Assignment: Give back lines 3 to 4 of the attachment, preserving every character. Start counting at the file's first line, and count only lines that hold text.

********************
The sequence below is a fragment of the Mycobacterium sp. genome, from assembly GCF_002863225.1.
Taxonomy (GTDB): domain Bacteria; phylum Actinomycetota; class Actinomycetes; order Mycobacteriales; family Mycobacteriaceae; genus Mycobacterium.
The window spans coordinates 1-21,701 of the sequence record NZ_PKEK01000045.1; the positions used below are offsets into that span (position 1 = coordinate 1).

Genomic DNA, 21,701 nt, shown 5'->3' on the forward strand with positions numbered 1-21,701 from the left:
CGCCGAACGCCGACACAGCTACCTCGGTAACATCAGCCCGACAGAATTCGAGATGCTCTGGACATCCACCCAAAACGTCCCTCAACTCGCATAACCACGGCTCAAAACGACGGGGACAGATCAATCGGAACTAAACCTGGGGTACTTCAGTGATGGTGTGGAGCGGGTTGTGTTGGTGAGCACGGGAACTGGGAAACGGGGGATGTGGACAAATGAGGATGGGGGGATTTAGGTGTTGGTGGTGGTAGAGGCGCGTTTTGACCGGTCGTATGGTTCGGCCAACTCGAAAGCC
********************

The window spans coordinates 1-21,701 of the sequence record NZ_PKEK01000045.1; the positions used below are offsets into that span (position 1 = coordinate 1).

Genomic DNA, 21,701 nt, shown 5'->3' on the forward strand with positions numbered 1-21,701 from the left: